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About bladrzz

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  1. The preface Couple of points before we get into it: Moved this post from r/arma to the forums here since this place is probably much better suited for it and I feel like it's worth to share this story. This forum post is just as much a discouragement as it is encouragement. I'm absolutely not claiming that this is the best solution for all units. If you run a small group, or you're just not comfortable with AWS, don't even consider something like this. The time cost of setting all of this easily outweigh the potential savings. This was initially mostly educational to see if it was possible, but turned out to be the best solution for us and have been running it for about 1.5 years now. Your mileage may vary! Any links in this post are purely to show the underlying resources at work. I'm sorry if it includes links to our unit or shows our units' branding. I'm not recruiting anyone or even remotely trying to advertise. It's just the easiest way for me to share. About me Hello A3 server admins/unit leaders. I am currently the server administrator/developer for a decently sized MilSim A3 unit. In real life I'm a full stack developer who's gone balls deep into corporate grade AWS infrastructure and thought to myself, why the heck are we still using these stupidly overpriced dedicated servers in gaming communities while cloud computing has gotten so far in recent years. And with Arma MilSim being in its current state, these powerful dedicated boxes are just collecting dust until it's time for that one or two weekly zeus mission. And so I did the research, called up some work colleagues, checked and triple checked all the numbers (AWS billing is fucking scary, press 1 wrong button and boom, you've just got a 1k bill) and went straight in. About our unit (tried to keep it relevant for server infra) We are a decently sized milsim unit with ~50 weekly active players and a decently sized modpack. We host 2 mandatory Zeus missions with the entire unit, and run courses and classes throughout the week. Our usage is roughly 200 hours per month. Motivation I'm not going to go too in-depth in configuration, most resources are available online. This is also not a tutorial, maybe I could make one if there's demand for it, it's more to show that cloud computing is feasible for Arma 3 servers. I was told multiple times by the Arma community that this was a bad idea on multiple platforms such as Discord and Reddit. Well. It's not. And here's the proof. The requirements 2 public servers, one that was running our own modpack one that was running creator DLC 2 password protected servers one main servers for all of our planned operations one backup server in case the main server was in-use 24/7 TeamSpeak! The old We used to rent a dedicated server from NFOServers. This was some old dedicated box with 4CPU/8vCPU, 64GB of RAM and a 2TB SSD and a shit ton of bandwidth (the CPU would literally die if you ran a speedtest... That either tells us that the CPU was dogshit or something else was going on, I'd like to think it was the first). This single box ran 6 arma servers (max 2 at the same time) and teamspeak. No room for HCs whatsoever. Also, it was Windows, YUCK. Price for this beauty? ~150 USD/mo. The new Well, this post is about AWS, so... Yeah, we use AWS EC2 instances now. Teamspeak Teamspeak was an easy pick. We used a t2.micro (free tier) for a year, and since that expired, we did a slight upgrade to a t3.micro. TS needs very little to run, the 2 vCPU and 1 gig of RAM do the job with 50 consecutive users in TFAR so we just bought a 3 year reserved instance for a one time payment of 100 USD. Arma First up I had to pick a general instance type. 2 stood out for me. z1d and c5. At first I was worried about memory, remember how I said we run a big modpack? Adding mods significantly adds to server memory. So I went with the z1d's. Setting up a simple server all by hand on a z1d.large, to then upscale later onto a z1d.2xlarge. This ran "fine". My initial fears were unjustified. We were CPU bottle necked, not memory. Also z1d's come with on-instance fast M.2 storage, something Arma doesn't really need. So after testing, I swapped to c5. Initially I set up all 4 servers to use a c5.xlarge instance with 1HC. As we got into more AI populated areas, our Zeus' noticed that the AI on the HC was struggling a lot, and so we decided to upgrade the 2 servers that run our mandatory events to c5.2xlarge and added 2 HCs for a total of 3 HCs. Conclusion So we essentially went from 1 dedicated machine with 8 available vCPUs and 64GB of memory to 5 virtual machines with a total of 34 vCPUs (8 * 2 + 4 * 2 + 2) and 65GB of memory (16 * 2 + 8 * 2 + 1). Not a bad upgrade... But now the real question. What does all of this cost? Well, AWS is dynamic. You pay for what you use. I averaged out the prices of the months with our current setup and this came to a grand total off......... ~110 USD/mo. Yeah, you read that right, we got a massive infrastructure improvement and save 40 bucks per month at the same time! The hurdles So now that the general scope is defined, I'd like to show a couple of parts of this setup that provide solutions to some of the issues we ran into. I've made most of it available to the public so that it could be useful for other A3 sysadmins that are running into the same issues. Hurdle 1: Players just want a server without contacting a server admin to start it for them The first hurdle I had to cross was a change in how we use our servers. Previously they were just always there ready to be used, now they had to be started when they needed to be used. Initially this caused for quite some problems since people just wanted to hop on Arma and play the game. Our website uses invision community, so I made an invision community application to manage servers straight from our website. Just put in the configuration, set the permissions for who can start/stop/restart, and *bam* players can now request a server on the fly! Now players are forgetful, and don't turn off the server when they leave. So I added a feature to the forum application to check player count with the steam servers every 5 minutes, and if the server was empty, shut it down after a configurable amount of time. This application is not public, mostly because of liability issues, although it hasn't failed us yet and no significant bugs have lead to increased AWS costs, I just don't feel comfortable having it out there in public. If you are interested, shoot me a PM and I'm sure we can work something out 😉 Hurdle 2: Automatic steam workshop mod updates Don't you hate it when your players contact you and they're like "we can't join the server because of mismatches pls help". Yeah I hated it too. Since I knew I was pretty much out in the ocean with this completely exotic infrastructure I decided to not look around for any scripts or tools and just made my own. It's open-source and you can find it here! Just let it run during the cronjob scheduled at startup that also launches the Arma processes and you're in the money. It can be a bit funky when dealing with the bigger mods because of steamCMD limitations, but I can't completely automate my work. A good programmer ensures job security :))). The reason why this is a nodejs script is because initially I made this script to run on Windows Scheduler, but I already had plans to move to Linux regardless of this AWS story. So I decided to go for a cross-platform solution, that way I didn't have to redo the entire thing when we eventually made the switch to Linux. Hurdle 3: Mission files Our mission development team had access to an FTP to upload their missions, however, since the Arma servers are now turned off, they can't just access them and upload files to it. My solution? Teach the mission development team Git. Yeah I'm a masochist if you hadn't noticed by now. So now on launch it fetches the latest version of the repository and *bam*. Each server reboot all their missions are there for them to enjoy. Hurdle 4: Automatic launch script & config changes? Okay I admit, I went way too far in all of this.... I was sick of having to copy every little change I did to the launch script (scheduled with cronjob on startup) to all 4 servers. So I thought to myself: "We have a website, websites have file storage, websites are accessible from everywhere". In hindsight I should've done the mission files like this too, however getting a folder is a bit more of a hassle than just single files. So now I modified the cronjob to just set some environment variables, download the latest version of the launch script, and run it. If you're interested in seeing our Linux launch script, you can find it here (note it's a .sh file so just right click and edit with vscode or w/e editor you like). Then I was like, okay, I've got this script to download now, why not just download all of our configs like that too? So I also moved our cba_settings.sqf, basic.cfg, mod-config.json, server.cfg and optional mod keys onto our website for the script to download. If you want to see any of them, you can do so by going to https://3rdinf.us/gameservers/<previously mentioned file here>. Since it's publicly available, it's void from any passwords or crucial info, those are all filled in on the server using environment variables. The future So... what's left to do? One thing I'm experimenting with at the moment is moving the mods from each individual server onto a central EBS volume that can attach to multiple instances. EBS is quite expensive, at about 10 cents per GB, and we have 80GB allocated per server, we can probably save about ~20USD with just that. The only thing I'm struggling with at the moment is that we'd need an additional server to launch on a schedule during a time when nobody is online and update the mod EBS volume. I don't know what the consequences are of multiple Arma instances accessing the same mod drive, additionally, I don't know what happens in the event that there are players using the servers while the mod update server modifies the volume. The conclusion This was quite the experience.... We learnt a lot from this transition. From setting up a server on Linux, to cloud computing, to invision community applications and, most importantly, AWS pricing. This infrastructure gives us so much flexibility and scalability. Before our server hardware was locked for 1 or 3 year periods because we could save a couple of bucks that way. So if the unit was to suddenly grow or shrink significantly then this would be a big financial hit. Now we can just downscale if the unit downscales. Or massively upscale for a single event if we want to host a joint-op with another unit, and then immediately after downscale back to our regular sizes with just the click of a few buttons. The pros of "pay what you use" and the extreme scalability allows us to save roughly 500 USD per year. Which is quite a considerable amount for a gaming community. All units have 2 big pillars holding them up. Financials and leadership. And we server admins, we can have a big impact on one of those. I hope this was useful to anyone looking to suppress costs for their unit, or are just generally interested in AWS. I'm open to answer any questions you've got or to receive feedback/constructive criticism.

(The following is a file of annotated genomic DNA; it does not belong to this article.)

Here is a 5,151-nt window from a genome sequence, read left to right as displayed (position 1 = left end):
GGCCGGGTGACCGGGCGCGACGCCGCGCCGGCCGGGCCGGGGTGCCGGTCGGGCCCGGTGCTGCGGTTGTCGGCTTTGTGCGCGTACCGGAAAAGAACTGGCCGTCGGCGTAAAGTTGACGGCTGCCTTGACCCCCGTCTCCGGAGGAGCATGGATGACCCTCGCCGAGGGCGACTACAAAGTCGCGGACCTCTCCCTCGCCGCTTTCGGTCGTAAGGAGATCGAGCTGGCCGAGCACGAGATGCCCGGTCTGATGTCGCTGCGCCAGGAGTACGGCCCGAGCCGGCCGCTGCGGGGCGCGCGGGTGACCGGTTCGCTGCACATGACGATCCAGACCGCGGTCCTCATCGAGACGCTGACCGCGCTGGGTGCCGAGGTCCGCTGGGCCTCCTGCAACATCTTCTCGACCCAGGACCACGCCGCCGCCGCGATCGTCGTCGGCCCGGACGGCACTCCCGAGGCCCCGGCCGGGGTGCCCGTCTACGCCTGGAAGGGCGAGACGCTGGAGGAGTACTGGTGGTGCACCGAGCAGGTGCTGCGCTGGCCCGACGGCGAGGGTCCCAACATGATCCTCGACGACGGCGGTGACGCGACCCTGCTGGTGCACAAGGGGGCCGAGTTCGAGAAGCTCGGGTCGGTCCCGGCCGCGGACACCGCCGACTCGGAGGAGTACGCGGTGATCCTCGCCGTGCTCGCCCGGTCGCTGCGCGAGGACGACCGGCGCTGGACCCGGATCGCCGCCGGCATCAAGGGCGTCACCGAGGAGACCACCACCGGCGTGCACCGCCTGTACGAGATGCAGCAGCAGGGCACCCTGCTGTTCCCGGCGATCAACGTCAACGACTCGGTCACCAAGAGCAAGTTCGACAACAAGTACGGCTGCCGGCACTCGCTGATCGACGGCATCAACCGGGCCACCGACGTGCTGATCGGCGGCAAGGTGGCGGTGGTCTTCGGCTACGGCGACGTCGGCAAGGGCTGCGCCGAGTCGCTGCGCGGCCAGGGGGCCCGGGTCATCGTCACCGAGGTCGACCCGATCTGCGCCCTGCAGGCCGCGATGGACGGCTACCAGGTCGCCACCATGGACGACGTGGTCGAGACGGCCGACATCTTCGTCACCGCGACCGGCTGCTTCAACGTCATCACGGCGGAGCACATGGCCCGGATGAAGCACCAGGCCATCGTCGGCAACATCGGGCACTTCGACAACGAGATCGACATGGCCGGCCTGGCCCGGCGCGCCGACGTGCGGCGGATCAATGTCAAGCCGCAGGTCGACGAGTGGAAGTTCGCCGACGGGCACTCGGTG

2. bladrzz

    "3FPS Issue" - Call for Help

    I have never encountered the 3FPS bug apart from this one time when I was flying the wildcat on Altis while trying to land almost exactly like in this video.
  3. bladrzz

    Zeus play as any unit

    Yes it is. Take a look at the MCC addon. It allows for a multiplayer 3D editor, the ZEUS editor, Cas calls, paradropping, player teleporting, supply drops,... You can close the zues/mcc interface at any time and return to your own soldier. http://forums.bistudio.com/showthread.php?150909-MCC-Sandbox-3-Dynamic-mission-creating-tool-for-ArmA-3 You install it as a SP mod but when you go on your server you will be able to log into MCC and completely build a new mission from scratch(that's what my community does) or start up an already existing mission and edit it on the go.